TU Rector: Politics in education saddens me


Himalayan News Service

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Soorya Lal Amatya, 75 a permanent resident of Kupondole, Lalitpur, is the Rector of Tribhuvan University (TU). Amatya, who is associated with the oldest varsity of the country since a year after its establishment, is the only professor of the university serving for the last half a century. Amatya gets nostalgic and walks down memory lane to talk about the 1960s, which he terms as the beginning of the academic development era in Nepal.

By age, I have already marked the platinum jubilee and this is the golden jubilee year for my service in the TU. While every Nepali had to depend on foreign boards for higher education, the then democratic government in 1959 endorsed the Education Commission Act, which for the first time, laid the foundation for the establishment of a university in the country. Based on that legal framework, the first university of the county—Tribhuvan University—was the established in 1960. My service as assistant lecturer started one year after that.

The academic programme of the largest university of the country began from the building of a guest house of the Ministry of Foreign Affairs at Tripureshwor—exactly at the same place where the The United World Trade Centre is located at present. It came into operation with some 200 students, while Subarna Sumsher Rana was the first Vice-Chancellor followed by Rana Dwip Subba, Rudra Raj Pandey and others.

Though around half a dozen colleges, including Tri-Chandra, Padma Kanya, Balmiki Vidyapith, College of Education and Patan Campus, were in operation before the TU was established, all of them were affiliated to Patna University (PU) in Bihar, India. These colleges taught PU’s curriculum and the PU Examination Board would conduct examinations. Even the TU taught PU curriculum for three years till 1963.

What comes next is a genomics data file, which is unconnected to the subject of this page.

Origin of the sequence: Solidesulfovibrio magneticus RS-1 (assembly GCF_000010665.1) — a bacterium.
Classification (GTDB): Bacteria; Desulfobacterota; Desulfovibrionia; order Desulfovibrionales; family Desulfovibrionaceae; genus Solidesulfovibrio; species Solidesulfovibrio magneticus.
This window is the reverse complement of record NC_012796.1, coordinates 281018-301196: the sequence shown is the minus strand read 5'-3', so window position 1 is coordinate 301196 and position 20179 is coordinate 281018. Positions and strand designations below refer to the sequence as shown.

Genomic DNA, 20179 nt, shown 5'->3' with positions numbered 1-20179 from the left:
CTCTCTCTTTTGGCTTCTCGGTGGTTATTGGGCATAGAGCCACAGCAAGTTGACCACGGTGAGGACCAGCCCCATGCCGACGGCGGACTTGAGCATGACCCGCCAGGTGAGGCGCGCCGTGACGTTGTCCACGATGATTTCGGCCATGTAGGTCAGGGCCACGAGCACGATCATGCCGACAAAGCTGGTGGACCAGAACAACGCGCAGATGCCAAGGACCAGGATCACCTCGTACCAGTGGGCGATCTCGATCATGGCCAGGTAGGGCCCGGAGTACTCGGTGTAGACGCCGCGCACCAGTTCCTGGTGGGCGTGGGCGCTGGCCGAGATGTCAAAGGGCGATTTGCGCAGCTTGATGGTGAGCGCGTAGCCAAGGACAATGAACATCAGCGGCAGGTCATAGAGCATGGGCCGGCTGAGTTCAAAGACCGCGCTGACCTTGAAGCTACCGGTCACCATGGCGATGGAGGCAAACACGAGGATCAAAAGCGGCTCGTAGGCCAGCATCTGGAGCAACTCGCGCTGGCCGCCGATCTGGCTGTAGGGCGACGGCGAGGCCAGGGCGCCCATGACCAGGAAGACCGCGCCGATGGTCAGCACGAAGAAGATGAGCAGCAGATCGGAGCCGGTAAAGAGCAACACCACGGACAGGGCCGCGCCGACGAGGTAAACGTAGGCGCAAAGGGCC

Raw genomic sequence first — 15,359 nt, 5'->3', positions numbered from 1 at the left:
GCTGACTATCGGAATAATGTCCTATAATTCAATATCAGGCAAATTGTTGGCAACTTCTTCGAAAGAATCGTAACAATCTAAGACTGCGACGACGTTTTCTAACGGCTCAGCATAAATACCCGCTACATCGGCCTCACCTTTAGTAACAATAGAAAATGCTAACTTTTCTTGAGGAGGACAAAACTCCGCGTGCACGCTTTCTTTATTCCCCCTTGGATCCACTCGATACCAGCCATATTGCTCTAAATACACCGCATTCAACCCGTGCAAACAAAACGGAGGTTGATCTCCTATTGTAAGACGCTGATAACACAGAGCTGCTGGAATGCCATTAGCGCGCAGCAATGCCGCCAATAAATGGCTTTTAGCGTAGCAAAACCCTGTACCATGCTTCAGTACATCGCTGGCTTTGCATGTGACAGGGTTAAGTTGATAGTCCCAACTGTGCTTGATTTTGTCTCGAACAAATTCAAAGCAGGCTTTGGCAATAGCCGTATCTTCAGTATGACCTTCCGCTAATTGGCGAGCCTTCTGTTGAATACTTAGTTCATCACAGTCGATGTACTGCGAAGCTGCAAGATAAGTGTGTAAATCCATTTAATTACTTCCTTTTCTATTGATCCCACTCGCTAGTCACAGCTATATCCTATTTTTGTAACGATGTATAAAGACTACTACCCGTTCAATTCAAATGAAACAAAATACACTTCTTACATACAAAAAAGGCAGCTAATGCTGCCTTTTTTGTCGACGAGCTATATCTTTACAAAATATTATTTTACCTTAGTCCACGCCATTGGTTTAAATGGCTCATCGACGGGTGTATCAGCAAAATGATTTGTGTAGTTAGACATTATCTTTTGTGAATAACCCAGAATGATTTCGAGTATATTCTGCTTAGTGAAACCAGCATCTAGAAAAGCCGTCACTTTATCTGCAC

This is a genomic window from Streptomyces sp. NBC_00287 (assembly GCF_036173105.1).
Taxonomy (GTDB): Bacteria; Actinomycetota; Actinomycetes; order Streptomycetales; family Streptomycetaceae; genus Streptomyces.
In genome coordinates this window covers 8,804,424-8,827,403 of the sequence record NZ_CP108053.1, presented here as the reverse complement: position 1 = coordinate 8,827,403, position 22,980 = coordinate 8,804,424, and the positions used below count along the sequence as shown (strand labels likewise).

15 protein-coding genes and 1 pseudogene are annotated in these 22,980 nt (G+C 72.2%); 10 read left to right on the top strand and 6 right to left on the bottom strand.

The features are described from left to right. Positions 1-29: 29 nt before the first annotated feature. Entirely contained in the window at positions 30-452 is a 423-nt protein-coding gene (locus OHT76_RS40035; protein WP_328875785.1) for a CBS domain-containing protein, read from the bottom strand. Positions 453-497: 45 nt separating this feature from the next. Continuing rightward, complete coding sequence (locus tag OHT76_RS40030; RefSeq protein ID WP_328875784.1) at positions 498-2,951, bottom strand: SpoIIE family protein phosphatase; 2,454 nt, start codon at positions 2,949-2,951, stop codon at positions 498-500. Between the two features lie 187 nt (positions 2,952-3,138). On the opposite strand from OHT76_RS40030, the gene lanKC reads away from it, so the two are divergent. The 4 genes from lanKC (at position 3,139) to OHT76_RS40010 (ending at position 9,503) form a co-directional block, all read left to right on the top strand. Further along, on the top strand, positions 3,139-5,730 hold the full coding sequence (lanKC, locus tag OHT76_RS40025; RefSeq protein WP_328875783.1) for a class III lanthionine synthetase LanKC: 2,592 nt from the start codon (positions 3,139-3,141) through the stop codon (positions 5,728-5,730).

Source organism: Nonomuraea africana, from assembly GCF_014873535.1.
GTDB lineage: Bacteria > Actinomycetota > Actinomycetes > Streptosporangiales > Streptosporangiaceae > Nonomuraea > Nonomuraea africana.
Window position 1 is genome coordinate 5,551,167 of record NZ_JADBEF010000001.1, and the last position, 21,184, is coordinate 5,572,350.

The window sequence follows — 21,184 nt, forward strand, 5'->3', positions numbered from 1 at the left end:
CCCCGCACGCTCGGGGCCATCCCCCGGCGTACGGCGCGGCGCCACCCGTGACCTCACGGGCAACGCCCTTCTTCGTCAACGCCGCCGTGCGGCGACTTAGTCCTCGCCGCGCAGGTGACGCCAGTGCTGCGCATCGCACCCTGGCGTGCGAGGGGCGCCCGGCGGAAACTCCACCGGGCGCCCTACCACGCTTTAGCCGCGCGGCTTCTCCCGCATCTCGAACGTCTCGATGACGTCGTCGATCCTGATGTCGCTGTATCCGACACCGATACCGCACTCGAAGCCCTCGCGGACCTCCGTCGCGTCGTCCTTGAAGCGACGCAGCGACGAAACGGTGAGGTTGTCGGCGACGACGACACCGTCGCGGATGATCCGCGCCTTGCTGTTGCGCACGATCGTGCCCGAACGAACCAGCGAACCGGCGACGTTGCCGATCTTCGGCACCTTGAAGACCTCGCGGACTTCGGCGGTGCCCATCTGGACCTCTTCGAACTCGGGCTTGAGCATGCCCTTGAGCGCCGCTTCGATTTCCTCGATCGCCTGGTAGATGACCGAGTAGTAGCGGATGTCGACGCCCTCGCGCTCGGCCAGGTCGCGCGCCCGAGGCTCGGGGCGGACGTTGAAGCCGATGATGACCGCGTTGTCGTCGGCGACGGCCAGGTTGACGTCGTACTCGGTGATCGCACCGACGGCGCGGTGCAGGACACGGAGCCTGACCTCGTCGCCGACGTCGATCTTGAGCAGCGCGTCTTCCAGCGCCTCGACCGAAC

As no competent human resource was available in the country, experts hired from PU, Calcutta University, Hindu University in Banaras, and those who came under the Colombo Plan, helped in the development of the curriculum. It was only after 1964 that students in Nepal got an opportunity to study the Nepali curriculum. History, Political Science, English, Nepali, Mathematics and Culture were the subjects first endorsed in the university under the faculty of Humanities and Social Science. Only two dozen faculty members, half of them from India and the others under the Colombo Plan, were in the TU in the beginning.

The University was shifted to Kirtipur in 1967. This paved the way for the addition of Commerce (now management) and Science and Technology in the early 70s. In 1971, the government endorsed the Nepal Education System Plan, which banned private and public colleges and schools and nationalised all public colleges and brought them under TU. I regard myself lucky for I am among a handful of people who got the opportunity to experience various regimes—absolute authoritarian rule, partially liberal after 1979, democratic after 1990 and republic after 2006. All these years, there has been a lot of social and political changes in the country and the academic sector is no exception.

A lot has been achieved in the last 52 years. Starting with 200 students, TU now has over half-a-million students with 60 constituent and 676 affiliated colleges keeping it among the 20 largest universities in the world. However, more still needs to be done. I have witnessed positive changes in this sector. However, these days I am saddened by the politicisation and deteriorating discipline among students and teachers.

Previously, I used to feel that there was full cooperation, protection and reverence from students and teachers when it came to enhancing TU and the education sector as a whole. But such a feeling is eroding by the day.

(As told to a Post reporter)